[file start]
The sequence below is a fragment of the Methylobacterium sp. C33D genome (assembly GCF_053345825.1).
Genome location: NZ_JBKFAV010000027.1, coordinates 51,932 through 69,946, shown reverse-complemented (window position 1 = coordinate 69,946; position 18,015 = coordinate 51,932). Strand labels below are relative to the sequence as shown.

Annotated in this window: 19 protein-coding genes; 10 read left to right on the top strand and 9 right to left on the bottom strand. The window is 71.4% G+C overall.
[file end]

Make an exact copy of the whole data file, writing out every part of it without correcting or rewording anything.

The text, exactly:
The sequence below is a fragment of the Methylobacterium sp. C33D genome (assembly GCF_053345825.1).
Genome location: NZ_JBKFAV010000027.1, coordinates 51,932 through 69,946, shown reverse-complemented (window position 1 = coordinate 69,946; position 18,015 = coordinate 51,932). Strand labels below are relative to the sequence as shown.

Annotated in this window: 19 protein-coding genes; 10 read left to right on the top strand and 9 right to left on the bottom strand. The window is 71.4% G+C overall.